World’s refugees need a new protection regime
2015-09-15 15:57:53 -

Tarig Yousif


Like many others, I was appalled and flabbergasted while watching the harrowing scenes at the ‘Jungle’ make-shift camp at the port of Calais in northern France, and the shocking conditions of refugees trying to reach Germany via Hungary.


These events unfolding across Europe are another stark reminder of the desperate need for a fairer alternative to the Euro-centric refugee protection regime. Indeed, what is occurring in the heartland of Europe is tantamount to sounding the death knell of such laws as the Dublin Regulation in Europe, the birthplace of what has become known as human rights.


Europe is often portrayed as being ‘at war’ with what are termed ‘illegal migrants’, many of whom have survived a perilous journey across the Mediterranean on board traffickers’ unseaworthy ships. This is another aide memoire that the phenomenon of forced migration, which has reached unparalleled proportions over the last few years, needs a drastic and a robust action.


The onslaught in Syria, which has been ongoing since 2011; the slide of Libya into anarchy in the aftermath of the capture and killing of Gadaffi in October 2011; and human rights violations in many parts of the globe – all have forced desperate victims to end up in places like Calais and Hungary.



A boon, not a burden


The EU countries could have saved those forced migrants their suffering had they replicated the quota system they used in the past when Europe was confronted with a similar refugee crisis during the Bosnian war (1992-1995). Around half a million Bosnian refugees were distributed among the EU countries; Germany alone received over 300,000 refugees from Bosnia. Not only did Europe give sanctuary to the war victims from Bosnia, but it also helped ending the Bosnian War through Nato air strikes which paved the way to the Dayton Peace Agreement in 1995.


Germany, which has the lowest unemployment rate in Europe at less than five per cent, needs foreigners to keep its robust economy going. In this sense, industrious Syrian refugees are a boon, not a burden, to the labour-hungry German economy.


From the perspective of the international refugee law, the treatment of those encamped in Calais – most of whom have fled countries riddled by civil wars and blatant human rights violations, amounts to violating – 1951 UN Refugee Convention, Article 33.1 of which says: “No Contracting State shall expel or return (‘refouler’) a refugee in any manner whatsoever to the frontiers of territories where his life or freedom would be threatened…”


Needless to say, the significance of this article is that it is meant to be a safeguard against forcible deportation and a guarantee against expulsion while asylum claims are being processed. In the case of Calais, we are confronted with an egregious situation; asylum seekers are apparently not allowed to apply for refugee status in France, and Britain is unwilling to allow open its borders for those who are desperately seeking protection. And this in spite of both being parties to the convention.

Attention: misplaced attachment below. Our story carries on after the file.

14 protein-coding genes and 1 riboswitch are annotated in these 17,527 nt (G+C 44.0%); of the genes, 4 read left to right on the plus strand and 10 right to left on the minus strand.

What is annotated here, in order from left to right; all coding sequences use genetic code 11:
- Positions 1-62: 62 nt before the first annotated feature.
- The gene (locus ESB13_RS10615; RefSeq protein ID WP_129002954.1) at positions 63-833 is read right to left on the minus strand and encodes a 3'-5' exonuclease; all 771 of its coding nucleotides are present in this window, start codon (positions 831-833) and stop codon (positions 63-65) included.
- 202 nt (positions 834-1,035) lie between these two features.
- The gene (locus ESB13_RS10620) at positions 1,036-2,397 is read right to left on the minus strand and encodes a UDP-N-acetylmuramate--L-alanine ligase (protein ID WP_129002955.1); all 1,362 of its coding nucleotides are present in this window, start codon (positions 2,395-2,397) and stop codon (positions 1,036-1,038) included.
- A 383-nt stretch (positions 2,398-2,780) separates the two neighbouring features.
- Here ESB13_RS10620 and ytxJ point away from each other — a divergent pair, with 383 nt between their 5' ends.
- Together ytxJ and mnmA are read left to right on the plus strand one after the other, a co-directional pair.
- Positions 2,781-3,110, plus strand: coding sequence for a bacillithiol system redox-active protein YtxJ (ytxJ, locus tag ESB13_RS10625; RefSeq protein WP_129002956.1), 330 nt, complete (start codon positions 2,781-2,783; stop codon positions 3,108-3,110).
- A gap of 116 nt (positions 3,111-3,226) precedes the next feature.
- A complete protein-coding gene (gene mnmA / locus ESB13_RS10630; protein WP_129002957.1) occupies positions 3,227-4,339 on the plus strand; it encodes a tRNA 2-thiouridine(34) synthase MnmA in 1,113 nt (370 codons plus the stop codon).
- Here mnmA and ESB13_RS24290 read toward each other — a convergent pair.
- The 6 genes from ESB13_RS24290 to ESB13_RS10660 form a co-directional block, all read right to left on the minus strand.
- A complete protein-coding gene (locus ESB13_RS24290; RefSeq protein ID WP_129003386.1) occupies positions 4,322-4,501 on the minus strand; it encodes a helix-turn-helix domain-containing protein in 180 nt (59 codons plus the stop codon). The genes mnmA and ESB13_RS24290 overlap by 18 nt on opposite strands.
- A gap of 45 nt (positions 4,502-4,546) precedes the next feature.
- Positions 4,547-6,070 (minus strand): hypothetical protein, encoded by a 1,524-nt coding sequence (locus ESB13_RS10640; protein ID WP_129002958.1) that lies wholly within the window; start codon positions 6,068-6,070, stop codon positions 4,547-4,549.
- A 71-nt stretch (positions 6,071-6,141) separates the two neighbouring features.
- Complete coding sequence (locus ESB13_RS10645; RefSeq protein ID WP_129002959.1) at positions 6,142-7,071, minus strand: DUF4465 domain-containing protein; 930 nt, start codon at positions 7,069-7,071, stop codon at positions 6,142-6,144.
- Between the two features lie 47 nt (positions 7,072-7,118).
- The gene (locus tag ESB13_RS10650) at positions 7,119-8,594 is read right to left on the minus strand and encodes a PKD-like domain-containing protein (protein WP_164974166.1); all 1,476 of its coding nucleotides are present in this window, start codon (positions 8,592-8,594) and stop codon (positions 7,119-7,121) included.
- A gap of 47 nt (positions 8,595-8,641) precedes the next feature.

As for the reaction of the UN Refugee Agency, the UNHCR, to the Calais catastrophe, an August press briefing said it “remains concerned at the dire living and reception conditions in the makeshift sites around Calais. We encourage the French authorities to gradually relocate people from the current informal settlements and provide them, as is the case in most European countries, adequate reception conditions in the Nord-Pas-de-Calais region as well as in other locations. It is also essential to address the current significant delays for those who want to apply for asylum in France.”


However, this ‘soft’ statement on Calais is a disgrace in comparison to the UNHCR much stronger words when a ‘non-donor’ developing country violated the rights of refugees. Last year, when the Sudanese government deported a number of Eritrean asylum seekers, the agency said the deportations “represented an ‘act of repression’ and could place the lives of those expelled in grave danger.”


Discrimination is the only word for it. If the offender happens to be an important donor country, for example Britain, UNHCR uses soft words such as ‘encourage’ and ‘remain concerned’. Forceful condemnations, naming and shaming, will only be directed at weak developing nations.


It goes without saying that wherever UNHCR has started a refugee relief operation, particularly in the developing nations, too often they ended up dealing with protracted situations. Eritrean refugees in Sudan, Somali in Kenya, Rwandese in Uganda, Afghans in Pakistan... the list goes on. The point is that UNHCR has been unsuccessful in carrying out its mandate, particularly the part relating to finding permanent solutions to the problems of refugees as stated in its 1950 statute.



Need for alternatives


The mistreatment of war victims in their search for sanctuary in Europe has visibly demonstrated that there is a sore need for alternative global protection and humanitarian regimes capable of protecting and assisting refugees and other forced migrants. Financial autonomy will be a key to the success of any future international system. The UNHCR too often shies away from criticising its major donor countries when they mistreat would-be refugees and that has negatively affected its performance. The time is now for setting up an entirely new international refugee protection regime if this farce unfolding in Europe is to be halted.



Tarig Yousif PhD is a freelance researcher in the field of forced migration and human displacement. He worked for many years as an aid worker in refugee camps in Sudan.

TAGS : Refugee Crisis Dublin Regulation in Europe Human Rights Syria Libya Calais Hungary
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